The Jakarta Post
Members of the British band The Smiths (from left to right) are bass player Andy Rourke, guitarist Johnny Marr, singer and lyricist Morrissey and drummer Mike Joyce. (officialsmiths.co.uk/officialsmiths.co.uk)
Compared to the steady stream of Morrissey's outrageous comments on just about any topic under the sun, the news about The Smiths' "partial" reunion barely struck a chord with the majority of the band's devotees. The Guardian newspaper reported on Monday that original members of The Smiths, bass player Andy Rourke and drummer Mike Joyce, plus the short-lived “fifth Smith,” Craig Gannon, are reuniting for a tour and now reworking the band’s catalogue.
But a true Smiths fan has every reason to be skeptical about the prospect of a reunion without the involvement of lead singer Morrissey and guitarist Johnny Marr, two founding members of the band who conceived much of the band's signature sounds. If anything, Rourke and Joyce have long been considered marginal cast members in The Smiths. It has been widely reported that Morrissey treated Joyce like a mere session musician and gave him only 10 percent of royalties from the band's future sales of their back catalogue.
Both Morrissey and Marr have yet to comment on the reunion plan, but without their role, the concert will likely be a muted affair, and given Morrissey's deteriorating health in the past few years, a full-fledged Smiths reunion is a distant prospect. But until they decide to bury the hatchet and do it again, these are the top five songs from their catalogue that many would spend top dollar to see performed on stage.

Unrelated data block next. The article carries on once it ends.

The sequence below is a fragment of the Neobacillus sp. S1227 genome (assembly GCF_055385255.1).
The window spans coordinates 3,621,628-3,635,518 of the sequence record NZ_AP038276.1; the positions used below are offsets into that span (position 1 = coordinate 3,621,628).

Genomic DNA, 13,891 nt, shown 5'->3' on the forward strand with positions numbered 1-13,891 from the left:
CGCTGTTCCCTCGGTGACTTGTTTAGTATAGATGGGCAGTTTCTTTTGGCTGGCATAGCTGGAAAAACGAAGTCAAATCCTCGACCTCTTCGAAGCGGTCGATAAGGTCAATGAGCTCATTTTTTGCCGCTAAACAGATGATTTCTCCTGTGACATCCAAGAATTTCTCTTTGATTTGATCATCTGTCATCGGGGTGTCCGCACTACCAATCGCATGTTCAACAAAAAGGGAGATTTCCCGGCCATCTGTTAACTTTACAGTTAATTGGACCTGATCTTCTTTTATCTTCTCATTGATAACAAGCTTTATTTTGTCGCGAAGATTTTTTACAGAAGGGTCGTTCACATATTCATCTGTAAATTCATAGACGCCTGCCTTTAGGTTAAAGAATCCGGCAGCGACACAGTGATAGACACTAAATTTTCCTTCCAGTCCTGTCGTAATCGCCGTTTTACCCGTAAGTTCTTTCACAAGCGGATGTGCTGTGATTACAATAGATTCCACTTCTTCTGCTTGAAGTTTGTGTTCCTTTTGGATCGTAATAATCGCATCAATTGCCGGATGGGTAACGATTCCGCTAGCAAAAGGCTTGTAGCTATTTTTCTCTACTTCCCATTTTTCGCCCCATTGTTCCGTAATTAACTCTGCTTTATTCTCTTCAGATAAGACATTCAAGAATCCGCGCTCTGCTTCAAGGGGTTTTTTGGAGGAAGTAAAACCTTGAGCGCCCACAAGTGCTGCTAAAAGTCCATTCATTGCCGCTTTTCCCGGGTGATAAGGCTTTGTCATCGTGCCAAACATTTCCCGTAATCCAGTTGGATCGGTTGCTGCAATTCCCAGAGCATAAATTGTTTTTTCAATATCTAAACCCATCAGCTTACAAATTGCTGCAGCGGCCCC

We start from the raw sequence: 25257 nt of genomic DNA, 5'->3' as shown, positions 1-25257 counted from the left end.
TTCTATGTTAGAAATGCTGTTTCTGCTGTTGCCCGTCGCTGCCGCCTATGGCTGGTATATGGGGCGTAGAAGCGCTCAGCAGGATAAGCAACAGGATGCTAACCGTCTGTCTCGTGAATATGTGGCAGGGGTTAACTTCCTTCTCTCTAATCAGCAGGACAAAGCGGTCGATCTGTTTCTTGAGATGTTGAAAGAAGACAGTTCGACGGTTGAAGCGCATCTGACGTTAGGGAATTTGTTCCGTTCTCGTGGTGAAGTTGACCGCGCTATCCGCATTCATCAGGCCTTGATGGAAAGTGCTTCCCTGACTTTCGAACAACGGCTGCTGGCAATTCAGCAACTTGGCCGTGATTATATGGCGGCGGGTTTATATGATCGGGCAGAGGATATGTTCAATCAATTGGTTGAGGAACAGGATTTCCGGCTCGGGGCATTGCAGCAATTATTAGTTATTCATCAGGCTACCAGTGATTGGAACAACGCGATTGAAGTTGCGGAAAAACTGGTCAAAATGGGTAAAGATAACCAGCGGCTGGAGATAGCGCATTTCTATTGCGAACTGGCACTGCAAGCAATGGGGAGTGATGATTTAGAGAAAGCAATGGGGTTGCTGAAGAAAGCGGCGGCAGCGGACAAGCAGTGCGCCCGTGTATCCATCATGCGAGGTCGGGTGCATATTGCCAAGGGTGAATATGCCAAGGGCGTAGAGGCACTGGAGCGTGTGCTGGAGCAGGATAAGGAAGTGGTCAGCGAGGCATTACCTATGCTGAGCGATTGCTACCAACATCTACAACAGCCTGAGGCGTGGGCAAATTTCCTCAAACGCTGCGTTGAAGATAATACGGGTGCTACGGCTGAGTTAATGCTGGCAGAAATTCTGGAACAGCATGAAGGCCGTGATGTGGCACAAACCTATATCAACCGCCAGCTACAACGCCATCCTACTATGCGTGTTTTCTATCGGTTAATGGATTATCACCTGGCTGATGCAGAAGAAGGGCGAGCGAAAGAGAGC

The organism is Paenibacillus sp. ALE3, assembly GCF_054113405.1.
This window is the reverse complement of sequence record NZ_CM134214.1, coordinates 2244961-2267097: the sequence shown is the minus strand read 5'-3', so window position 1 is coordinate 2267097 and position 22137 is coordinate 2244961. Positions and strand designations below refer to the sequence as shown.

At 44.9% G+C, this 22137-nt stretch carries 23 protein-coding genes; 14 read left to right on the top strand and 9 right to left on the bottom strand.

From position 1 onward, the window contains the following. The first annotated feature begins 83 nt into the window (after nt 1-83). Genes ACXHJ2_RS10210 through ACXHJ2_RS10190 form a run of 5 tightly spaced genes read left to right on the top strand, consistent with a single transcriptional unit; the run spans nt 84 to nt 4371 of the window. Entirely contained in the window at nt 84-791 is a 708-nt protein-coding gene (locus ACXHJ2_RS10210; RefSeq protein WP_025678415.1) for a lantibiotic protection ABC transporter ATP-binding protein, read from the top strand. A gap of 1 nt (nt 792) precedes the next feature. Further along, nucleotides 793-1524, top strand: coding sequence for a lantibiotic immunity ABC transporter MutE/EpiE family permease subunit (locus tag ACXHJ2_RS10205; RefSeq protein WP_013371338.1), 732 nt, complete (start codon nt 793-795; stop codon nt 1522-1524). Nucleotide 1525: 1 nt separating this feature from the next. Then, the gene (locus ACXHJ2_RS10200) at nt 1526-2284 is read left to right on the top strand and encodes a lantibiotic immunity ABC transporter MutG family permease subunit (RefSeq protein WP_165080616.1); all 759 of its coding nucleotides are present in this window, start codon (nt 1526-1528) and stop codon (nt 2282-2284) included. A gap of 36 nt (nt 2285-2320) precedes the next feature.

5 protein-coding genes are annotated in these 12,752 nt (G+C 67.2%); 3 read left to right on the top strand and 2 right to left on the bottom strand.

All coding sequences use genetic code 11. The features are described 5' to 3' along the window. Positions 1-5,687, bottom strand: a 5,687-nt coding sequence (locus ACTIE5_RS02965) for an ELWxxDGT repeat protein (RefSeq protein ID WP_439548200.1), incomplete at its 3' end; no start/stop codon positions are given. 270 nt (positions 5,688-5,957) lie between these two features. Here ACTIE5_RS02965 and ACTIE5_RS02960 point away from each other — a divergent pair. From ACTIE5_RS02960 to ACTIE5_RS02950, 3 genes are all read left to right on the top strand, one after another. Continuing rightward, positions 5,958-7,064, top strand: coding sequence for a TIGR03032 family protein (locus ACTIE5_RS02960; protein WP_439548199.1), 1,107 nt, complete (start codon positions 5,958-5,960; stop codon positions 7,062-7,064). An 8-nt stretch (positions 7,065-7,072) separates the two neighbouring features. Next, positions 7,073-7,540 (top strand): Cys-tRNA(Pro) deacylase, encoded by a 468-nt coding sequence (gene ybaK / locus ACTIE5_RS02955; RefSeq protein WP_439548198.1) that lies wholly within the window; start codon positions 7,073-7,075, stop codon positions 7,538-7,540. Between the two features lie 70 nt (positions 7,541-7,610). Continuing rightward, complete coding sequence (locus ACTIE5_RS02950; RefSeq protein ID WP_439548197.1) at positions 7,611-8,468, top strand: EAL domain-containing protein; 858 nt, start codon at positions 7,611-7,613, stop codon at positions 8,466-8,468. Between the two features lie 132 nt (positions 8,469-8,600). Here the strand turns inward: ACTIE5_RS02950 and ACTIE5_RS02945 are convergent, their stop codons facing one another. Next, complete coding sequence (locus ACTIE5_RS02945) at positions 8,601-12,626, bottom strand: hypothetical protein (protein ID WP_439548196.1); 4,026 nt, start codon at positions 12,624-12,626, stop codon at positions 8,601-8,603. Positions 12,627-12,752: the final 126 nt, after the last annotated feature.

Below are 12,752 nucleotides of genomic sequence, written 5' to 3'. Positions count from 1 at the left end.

1. "There Is A Light That Never Goes Out"
Together with The Cure's Robert Smith, Stephen Patrick Morrissey is probably the only musician alive who could turn misery and misanthropy into a beautiful sentiment, which has long been The Smiths' bread and butter. In "There Is A Light That Never Goes Out," Morrissey outdoes himself by turning a suicidal thought into wistful melancholia that resonates with millions of loners who daydream about escaping from life's drudgery into a mercury-lit London. Marr works his magic with only strums on his acoustic guitar and lilting piano chords that give the songs a dreamy feel.
2. "How Soon Is Now"
There's nothing avant-garde about The Smiths' music, which was founded on the idea of how to wring emotions from the bare essentials of rock. "How Soon Is Now" is The Smiths at their most experimental. The rippling, tremolo-laden riffs that Marr creates for this song take guitar experimentation to its limits and give the song its distinctive sound that would serve as blueprint for indie rock in the next quarter century.
3. "The Hand That Rocks The Cradle"
The genius of Morrissey is that he could turn a song without a chorus into a legitimate pop song that works on so many levels. Throughout the song, Morissey recites lines, sometimes monotonously, about the possibility of relationship without romance. In the background, Marr provides the clean-sounding chime on his guitar that would give The Smiths its signature sound.
4. "William, It Was Really Nothing"
Proof of The Smiths' greatness? Some of their greatest tracks are even treated as B-sides or don't even appear on their full-length record. "How Soon Is Now" was first released as a B-side for "William, It Was Really Nothing," itself a single that never appears on any record, other than its inclusion on the Hatful Of Hollow compilation. In "William, It Was Really Nothing," again Marr leads the way with guitar pyrotechnics that sound as if Chuck Berry were born a Manchester lad.
5. "The Boy With The Thorn on His Side"
Part of the reason The Smiths' The Queen Is Dead is a masterpiece is how well the album is aged. The album's sonics were so well-designed that it sounds like it could have been recorded last year, and nothing captures this better than "The Boy With The Thorn on His Side." The song also happens to be the cheeriest on an otherwise morose record. (mtr)